It’s interesting that urate oxidase is an enzyme that every mammal has except for humans. We’re essentially giving to people what every other mammal would have. There are only rare theoretical concerns with urate oxidase, or rasburicase. One of them is that it can trigger anemic events if a patient has a genetic disorder called G6PD deficiency. There is a concern rarely for second use of the drug in terms of the development of antibodies to this enzyme because it’s a biological agent.
But outside those 2 concerns, I haven’t really seen any consequences to its use, and I’ve never really seen an adverse effect. One thing to know about using that drug is because it is an enzyme, in a sense it’s chewing up uric acid constantly, but after you get the drug, you have to be able to store the blood on ice. Otherwise, the drug will continue to work in the test tube at lowering the uric acid. Then you’ll have a falsely low level.
The big difference between allopurinol and rasburicase, or urate oxidase, is that urate oxidase can be used for treating acute spikes in hyperuricemia or uric acid. It is effective at lowering the level from any elevation down to 1 that’s normal or below normal on the scale of a few hours. The dosing is technically weight based according to the FDA label, but many people use flat dosing—either 3 mg or 6 mg is a flat dose as an off-label use. This worked quite well and can last for several days at keeping the uric acid in check.
Michael R. Bishop, MD: In terms of prevention, that’s where the selection of allopurinol vs. rasburicase comes into play, because in the latter situation when you already have full-blown laboratory and clinical tumor lysis syndrome with high uric acid levels, you’re going to be wanting to think about using rasburicase in those situations. In the preventive situation, it comes down to that risk stratification we discussed before.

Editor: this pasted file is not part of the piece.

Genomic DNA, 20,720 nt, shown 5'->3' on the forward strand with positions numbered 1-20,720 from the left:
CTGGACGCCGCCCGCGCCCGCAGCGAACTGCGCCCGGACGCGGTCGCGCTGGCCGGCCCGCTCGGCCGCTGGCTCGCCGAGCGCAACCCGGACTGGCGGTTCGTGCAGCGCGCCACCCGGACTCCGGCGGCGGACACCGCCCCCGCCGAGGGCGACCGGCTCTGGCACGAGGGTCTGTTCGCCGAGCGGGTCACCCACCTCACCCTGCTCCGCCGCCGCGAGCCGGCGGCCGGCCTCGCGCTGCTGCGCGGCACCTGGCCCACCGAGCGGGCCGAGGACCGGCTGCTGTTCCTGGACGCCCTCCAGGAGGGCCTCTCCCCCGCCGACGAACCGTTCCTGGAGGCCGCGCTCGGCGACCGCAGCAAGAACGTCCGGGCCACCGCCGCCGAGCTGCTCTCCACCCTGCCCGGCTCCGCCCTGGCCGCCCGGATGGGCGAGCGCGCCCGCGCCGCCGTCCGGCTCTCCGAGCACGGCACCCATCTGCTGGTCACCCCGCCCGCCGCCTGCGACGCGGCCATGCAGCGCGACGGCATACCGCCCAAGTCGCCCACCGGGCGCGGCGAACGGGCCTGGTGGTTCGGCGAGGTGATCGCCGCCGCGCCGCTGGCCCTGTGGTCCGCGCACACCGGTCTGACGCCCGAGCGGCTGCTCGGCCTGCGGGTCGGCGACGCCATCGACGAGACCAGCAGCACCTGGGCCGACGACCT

For those patients, I would like to describe as a low-intermediate risk, you can probably feel very comfortable in regard to the use of hydration and allopurinol alone. But in those high-risk patients, the classic example of this is a patient with Burkitt lymphoma. When I was in training, that was always the classic case of tumor lysis syndrome, but also for very high-grade lymphomas in patients with acute leukemias with a high burden, bone marrow burden, and high white blood cell count. Those are the patients I’m going to be thinking about: if they were not receiving 100% probability that they’re going to develop some at least severe laboratory form of tumor lysis syndrome and likely clinical tumor lysis syndrome. Those are the patients I’m going to be leaning more toward using rasburicase as a preventive medication as opposed to allopurinol.
Anthony R. Mato, MD, MSCE: All patients who are at risk of developing TLS should receive allopurinol, unless there is an analogy or some other contraindication. The patients with the very aggressive tumors, the elevated uric acid at baseline, and those who have a very high risk of developing TLS despite standard measures like fluids and allopurinol might be the best cases for rasburicase as prophylactic measure. Any tumor where you’re monitoring and you develop a high elevated uric acid or a kidney dysfunction secondary to that uric acid elevation would be a good candidate for intervention with rasburicase for treating the hyperuricemia.
Transcript Edited for Clarity